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Columbus Dispatch: Can Ohio end wrongful convictions?

UC’s efforts to free wrongfully convicted aids in new state task force on wrongful convictions

As wrongful convictions continue to plague Ohio’s criminal justice system, one of the state’s top jurists is taking action. The Columbus Dispatch reports Supreme Court Chief Justice Maureen O’Connor is establishing a Task Force on Conviction Integrity and Postconviction Review, with members to be named this week and recommendations due by the end of the year. The story highlights the work of Mark Godsey, director of the Ohio Innocence Project (OIP) at the University of Cincinnati College of Law, and his team of lawyers and students whose efforts have led to freedom for 28 wrongfully convicted people.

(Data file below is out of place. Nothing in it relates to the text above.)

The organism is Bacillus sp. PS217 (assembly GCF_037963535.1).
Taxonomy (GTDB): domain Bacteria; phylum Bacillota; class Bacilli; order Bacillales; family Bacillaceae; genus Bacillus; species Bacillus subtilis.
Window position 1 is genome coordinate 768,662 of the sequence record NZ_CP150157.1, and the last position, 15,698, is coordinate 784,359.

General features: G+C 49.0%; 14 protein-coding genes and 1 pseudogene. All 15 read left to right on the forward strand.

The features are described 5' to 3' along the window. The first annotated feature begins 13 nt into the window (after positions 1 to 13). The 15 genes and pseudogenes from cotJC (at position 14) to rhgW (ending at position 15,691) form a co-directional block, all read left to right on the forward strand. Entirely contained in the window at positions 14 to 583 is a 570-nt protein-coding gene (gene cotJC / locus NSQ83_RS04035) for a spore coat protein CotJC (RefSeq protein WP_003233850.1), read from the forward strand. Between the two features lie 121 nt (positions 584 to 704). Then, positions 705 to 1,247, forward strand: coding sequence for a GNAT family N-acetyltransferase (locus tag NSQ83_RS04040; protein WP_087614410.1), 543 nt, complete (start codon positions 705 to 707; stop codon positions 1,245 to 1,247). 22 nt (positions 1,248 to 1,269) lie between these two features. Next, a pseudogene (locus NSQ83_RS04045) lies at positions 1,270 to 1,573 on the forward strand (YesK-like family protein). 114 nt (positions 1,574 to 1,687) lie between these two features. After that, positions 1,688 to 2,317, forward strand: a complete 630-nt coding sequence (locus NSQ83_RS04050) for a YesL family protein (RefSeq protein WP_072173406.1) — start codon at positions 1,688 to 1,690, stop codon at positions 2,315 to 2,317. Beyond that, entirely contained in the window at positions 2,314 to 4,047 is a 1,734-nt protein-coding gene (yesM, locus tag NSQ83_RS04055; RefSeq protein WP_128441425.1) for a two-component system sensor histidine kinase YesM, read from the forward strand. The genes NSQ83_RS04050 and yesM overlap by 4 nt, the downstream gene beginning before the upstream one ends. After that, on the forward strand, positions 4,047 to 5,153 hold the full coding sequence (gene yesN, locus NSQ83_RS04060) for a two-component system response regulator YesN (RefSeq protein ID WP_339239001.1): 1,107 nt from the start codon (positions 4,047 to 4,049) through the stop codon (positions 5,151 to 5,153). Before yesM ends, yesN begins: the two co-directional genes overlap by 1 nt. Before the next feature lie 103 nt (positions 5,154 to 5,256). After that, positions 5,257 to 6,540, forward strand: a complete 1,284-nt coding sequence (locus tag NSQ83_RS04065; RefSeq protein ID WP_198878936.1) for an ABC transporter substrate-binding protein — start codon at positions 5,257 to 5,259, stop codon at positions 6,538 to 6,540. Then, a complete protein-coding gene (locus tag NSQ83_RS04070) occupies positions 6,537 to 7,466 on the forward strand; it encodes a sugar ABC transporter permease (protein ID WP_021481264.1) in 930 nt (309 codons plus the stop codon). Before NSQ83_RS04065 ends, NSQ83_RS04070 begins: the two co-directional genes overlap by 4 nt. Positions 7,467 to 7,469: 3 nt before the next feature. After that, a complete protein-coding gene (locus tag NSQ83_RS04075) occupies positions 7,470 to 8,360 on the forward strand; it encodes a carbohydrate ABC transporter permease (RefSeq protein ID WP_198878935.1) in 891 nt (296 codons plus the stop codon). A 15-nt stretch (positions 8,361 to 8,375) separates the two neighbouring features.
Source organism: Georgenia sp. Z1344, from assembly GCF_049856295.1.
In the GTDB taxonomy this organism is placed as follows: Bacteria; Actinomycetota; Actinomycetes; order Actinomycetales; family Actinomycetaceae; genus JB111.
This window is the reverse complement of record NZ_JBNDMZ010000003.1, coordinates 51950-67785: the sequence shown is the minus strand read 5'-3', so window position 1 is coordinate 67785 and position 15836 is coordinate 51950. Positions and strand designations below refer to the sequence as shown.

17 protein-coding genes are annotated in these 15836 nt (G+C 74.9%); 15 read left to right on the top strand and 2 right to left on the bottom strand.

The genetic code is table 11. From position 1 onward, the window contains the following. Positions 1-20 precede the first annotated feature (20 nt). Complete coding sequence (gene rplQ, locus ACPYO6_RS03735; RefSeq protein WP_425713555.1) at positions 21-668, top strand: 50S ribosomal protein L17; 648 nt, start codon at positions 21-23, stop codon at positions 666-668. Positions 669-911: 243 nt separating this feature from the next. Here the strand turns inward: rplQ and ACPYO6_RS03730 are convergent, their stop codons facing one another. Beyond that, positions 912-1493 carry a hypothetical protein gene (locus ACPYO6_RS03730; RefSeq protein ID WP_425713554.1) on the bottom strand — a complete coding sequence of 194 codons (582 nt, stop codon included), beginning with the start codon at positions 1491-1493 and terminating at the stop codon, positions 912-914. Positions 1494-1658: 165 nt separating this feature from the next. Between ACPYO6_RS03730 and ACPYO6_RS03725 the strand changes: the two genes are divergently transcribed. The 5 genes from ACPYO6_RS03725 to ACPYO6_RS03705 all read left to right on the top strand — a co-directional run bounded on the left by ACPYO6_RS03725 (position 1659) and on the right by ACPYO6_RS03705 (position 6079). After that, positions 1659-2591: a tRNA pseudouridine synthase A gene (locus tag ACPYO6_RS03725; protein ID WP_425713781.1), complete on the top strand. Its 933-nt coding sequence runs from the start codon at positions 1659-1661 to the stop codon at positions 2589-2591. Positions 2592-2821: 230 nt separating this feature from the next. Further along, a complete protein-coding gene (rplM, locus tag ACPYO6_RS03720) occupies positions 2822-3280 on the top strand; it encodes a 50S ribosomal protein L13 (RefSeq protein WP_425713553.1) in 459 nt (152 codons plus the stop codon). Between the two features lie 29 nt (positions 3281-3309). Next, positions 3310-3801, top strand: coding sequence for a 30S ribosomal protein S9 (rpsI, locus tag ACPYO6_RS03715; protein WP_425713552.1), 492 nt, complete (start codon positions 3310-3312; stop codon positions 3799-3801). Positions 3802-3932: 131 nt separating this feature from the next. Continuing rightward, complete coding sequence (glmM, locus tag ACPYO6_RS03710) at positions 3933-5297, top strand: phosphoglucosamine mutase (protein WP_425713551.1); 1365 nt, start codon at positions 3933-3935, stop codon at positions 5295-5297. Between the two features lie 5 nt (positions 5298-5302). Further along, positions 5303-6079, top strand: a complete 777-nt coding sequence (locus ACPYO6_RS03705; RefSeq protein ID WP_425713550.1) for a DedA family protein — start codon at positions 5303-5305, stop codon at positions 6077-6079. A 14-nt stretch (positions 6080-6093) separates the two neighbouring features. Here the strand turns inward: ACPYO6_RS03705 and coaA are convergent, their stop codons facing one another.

The OIP’s work is, as the Dispatch notes, sometimes “against the odds,” such as with the case of Ricky Jackson, who, when released at age 57 in 2014 after wrongly serving more than 39 years in prison, held the record for the longest time an innocent man had spent behind bars in the U.S. “For every single one of them, you could say but for this miracle and that miracle ... we found the right person at the last moment ... every single one of them required coincidence after coincidence,” Godsey said in the story.  

Read the full story here.

Featured image at top: Christopher Miller hugs his daughters De'Nazha, left, and Chareale outside the Cuyahoga County Justice Center on June 21, 2018. Miller was exonerated with help from UC's College of Law after spending 17 years in prison for crimes he did not commit.